All four paths are conceivable (muhtamilah). Multitudes of the verifying scholars have taken every one of them. For indeed the important thing in creed (‘aqidah) is declaring Allah (Most High) beyond tashbih (comparison) and ta’til (negation), and every one of these four paths is firmly convinced of this. The difference between them is not a difference in creed, for indeed the creed is declaring Allah beyond tashbih and ta’til, and it is only a difference of opinion in expressing that creed and basing them on the texts. So not one of these paths is entirely baseless or absolutely misguided, even if theoretical debates and arguments have not ceased to run between them for many centuries. Occasionally browbeating, exaggeration and excess occurred in them from the various sides and occasionally one of them steered in the direction of trespassing the limits of moderation, but the truth is that the basis of the dispute is nothing but an ijtihadi (judgemental) dispute, akin to the differences of the fuqaha (jurists) in juristic matters which are open to interpretation (mujtahad fiha). For this reason, outstanding scholars of the ummah, adherent devotees to the Book and the Sunnah of whose being from the people of truth and from the Ahl al-Sunnah wa l-Jama’ah is not in doubt, took every opinion from these four opinions.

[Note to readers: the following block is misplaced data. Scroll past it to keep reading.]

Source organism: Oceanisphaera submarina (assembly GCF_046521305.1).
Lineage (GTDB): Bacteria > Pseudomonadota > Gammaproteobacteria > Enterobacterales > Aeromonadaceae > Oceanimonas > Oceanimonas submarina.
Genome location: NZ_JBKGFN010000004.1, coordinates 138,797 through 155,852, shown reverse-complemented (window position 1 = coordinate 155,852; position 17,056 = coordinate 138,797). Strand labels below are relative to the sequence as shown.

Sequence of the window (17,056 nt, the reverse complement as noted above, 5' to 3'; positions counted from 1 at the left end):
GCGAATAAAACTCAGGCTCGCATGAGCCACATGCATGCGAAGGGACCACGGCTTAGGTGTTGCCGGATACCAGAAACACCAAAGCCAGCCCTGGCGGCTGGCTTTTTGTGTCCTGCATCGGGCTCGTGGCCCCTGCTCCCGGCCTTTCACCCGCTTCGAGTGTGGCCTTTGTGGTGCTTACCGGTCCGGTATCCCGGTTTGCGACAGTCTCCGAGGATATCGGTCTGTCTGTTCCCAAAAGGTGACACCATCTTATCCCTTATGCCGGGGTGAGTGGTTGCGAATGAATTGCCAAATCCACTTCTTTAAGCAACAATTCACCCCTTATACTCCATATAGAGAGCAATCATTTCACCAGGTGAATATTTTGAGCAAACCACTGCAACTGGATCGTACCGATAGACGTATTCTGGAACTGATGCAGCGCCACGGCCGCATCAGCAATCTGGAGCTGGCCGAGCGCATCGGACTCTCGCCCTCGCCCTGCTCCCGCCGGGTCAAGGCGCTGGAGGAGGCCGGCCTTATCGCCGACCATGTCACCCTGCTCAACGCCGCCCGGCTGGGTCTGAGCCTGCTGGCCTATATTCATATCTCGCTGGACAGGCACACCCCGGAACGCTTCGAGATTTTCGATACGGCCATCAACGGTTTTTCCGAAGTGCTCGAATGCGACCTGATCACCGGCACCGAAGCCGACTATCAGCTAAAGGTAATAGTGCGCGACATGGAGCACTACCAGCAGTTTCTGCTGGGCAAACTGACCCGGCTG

It is apparent that the path of the majority of the predecessors (salaf) was tafwid, and this is the safest, most prudent [path] and most in accordance with His statement (Most High): “no one knows its interpretation except Allah. And those who are firmly grounded in knowledge say: we believe therein’” (3:7). We have spoken on this matter in some detail in our writings around Tafsir ‘Uthmani which is from the sum of our Arabic essays. See, for elaboration of all sides of the matter, Kitab al-Asma’ wa l-Sifat by al-Bayhaqi, Daf’ Shubah al-Tashbih by Ibn al-Jawzi, Sharh Hadith al-Nuzul by Ibn Taymiyyah and Bawadir al-Nawadir by Shaykh Ashraf ‘Ali al-Thanawi (Allah Most High have mercy on them).
(Takmilah Fath al-Mulhim Vol 5. pp. 379-80)
Note: This article was originally taken from here